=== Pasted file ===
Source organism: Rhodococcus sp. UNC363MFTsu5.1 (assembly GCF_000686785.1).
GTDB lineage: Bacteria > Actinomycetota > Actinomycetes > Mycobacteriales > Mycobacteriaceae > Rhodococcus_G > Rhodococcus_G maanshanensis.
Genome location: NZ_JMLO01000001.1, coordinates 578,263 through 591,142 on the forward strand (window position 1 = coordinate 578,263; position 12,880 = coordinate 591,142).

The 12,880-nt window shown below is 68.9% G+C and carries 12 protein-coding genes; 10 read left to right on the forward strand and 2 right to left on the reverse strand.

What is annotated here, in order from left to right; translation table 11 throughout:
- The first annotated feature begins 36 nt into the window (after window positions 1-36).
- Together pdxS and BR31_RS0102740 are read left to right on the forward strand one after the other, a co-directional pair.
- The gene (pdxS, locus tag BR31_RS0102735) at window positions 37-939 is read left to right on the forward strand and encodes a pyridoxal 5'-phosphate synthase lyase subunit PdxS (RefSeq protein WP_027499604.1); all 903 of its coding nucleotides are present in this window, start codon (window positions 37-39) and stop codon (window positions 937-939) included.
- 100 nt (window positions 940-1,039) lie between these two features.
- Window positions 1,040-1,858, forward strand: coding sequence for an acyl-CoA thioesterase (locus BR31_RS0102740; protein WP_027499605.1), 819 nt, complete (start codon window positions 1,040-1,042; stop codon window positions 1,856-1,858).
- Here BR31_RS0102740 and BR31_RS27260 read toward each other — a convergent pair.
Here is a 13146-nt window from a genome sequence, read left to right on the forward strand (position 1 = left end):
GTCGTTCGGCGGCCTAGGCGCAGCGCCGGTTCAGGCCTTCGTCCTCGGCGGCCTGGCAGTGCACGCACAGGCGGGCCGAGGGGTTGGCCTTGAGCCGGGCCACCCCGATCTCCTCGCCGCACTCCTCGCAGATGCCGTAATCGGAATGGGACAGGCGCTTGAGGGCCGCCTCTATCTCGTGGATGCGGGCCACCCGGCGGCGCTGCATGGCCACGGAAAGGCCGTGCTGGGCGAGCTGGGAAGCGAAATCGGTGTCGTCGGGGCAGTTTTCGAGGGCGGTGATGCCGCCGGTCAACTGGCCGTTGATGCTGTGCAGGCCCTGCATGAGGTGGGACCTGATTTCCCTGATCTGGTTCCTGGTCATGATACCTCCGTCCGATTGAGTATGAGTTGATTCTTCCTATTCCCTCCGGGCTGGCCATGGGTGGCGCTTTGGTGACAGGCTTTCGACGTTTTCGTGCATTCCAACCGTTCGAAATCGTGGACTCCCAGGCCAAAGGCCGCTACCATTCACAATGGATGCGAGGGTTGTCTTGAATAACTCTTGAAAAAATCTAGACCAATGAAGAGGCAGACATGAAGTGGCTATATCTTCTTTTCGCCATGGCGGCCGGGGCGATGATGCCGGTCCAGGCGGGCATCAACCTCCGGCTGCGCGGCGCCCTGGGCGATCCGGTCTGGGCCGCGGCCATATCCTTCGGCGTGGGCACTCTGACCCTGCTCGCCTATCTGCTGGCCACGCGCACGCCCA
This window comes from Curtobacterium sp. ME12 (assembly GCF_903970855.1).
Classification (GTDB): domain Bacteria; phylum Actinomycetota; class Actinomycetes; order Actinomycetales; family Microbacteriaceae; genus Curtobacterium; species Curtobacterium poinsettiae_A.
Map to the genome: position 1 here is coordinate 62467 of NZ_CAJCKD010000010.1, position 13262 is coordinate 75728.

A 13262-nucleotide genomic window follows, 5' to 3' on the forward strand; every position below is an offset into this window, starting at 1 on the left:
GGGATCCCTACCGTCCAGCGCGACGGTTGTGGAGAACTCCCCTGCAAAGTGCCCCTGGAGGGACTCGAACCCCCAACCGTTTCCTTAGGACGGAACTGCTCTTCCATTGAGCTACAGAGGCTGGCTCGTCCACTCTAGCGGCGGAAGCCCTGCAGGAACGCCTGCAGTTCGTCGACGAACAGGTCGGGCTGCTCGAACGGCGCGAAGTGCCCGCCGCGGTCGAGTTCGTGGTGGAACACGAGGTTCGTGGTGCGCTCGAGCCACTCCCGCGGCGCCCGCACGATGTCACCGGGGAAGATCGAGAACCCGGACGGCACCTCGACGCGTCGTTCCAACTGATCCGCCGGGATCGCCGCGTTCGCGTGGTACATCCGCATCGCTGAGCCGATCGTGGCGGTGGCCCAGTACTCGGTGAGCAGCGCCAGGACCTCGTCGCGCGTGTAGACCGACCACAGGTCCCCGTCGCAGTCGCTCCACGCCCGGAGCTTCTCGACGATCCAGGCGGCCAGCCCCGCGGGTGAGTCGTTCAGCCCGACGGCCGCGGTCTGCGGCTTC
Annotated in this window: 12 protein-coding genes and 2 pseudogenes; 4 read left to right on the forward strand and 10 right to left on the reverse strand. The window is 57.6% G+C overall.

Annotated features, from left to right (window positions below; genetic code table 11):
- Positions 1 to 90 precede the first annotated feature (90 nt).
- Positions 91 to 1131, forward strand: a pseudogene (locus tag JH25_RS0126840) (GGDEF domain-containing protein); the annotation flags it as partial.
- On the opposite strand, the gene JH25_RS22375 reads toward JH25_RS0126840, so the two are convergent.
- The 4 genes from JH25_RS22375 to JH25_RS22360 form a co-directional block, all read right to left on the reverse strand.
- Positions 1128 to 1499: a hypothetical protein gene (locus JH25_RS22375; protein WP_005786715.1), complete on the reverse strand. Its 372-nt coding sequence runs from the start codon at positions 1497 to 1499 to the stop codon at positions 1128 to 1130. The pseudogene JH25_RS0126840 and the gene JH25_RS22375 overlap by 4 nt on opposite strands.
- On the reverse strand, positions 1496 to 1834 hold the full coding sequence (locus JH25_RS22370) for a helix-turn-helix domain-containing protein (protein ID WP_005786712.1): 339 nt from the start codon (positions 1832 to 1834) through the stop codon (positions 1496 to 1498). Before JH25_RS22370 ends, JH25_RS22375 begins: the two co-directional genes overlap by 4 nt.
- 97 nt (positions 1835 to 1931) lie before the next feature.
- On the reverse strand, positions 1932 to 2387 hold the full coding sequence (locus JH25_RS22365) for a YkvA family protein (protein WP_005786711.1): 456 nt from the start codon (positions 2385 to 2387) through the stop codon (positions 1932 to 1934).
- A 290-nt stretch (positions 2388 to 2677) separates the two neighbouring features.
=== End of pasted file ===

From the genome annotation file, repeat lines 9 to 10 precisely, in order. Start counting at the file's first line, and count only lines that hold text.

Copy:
- 100 nt (window positions 940-1,039) lie between these two features.
- Window positions 1,040-1,858, forward strand: coding sequence for an acyl-CoA thioesterase (locus BR31_RS0102740; protein WP_027499605.1), 819 nt, complete (start codon window positions 1,040-1,042; stop codon window positions 1,856-1,858).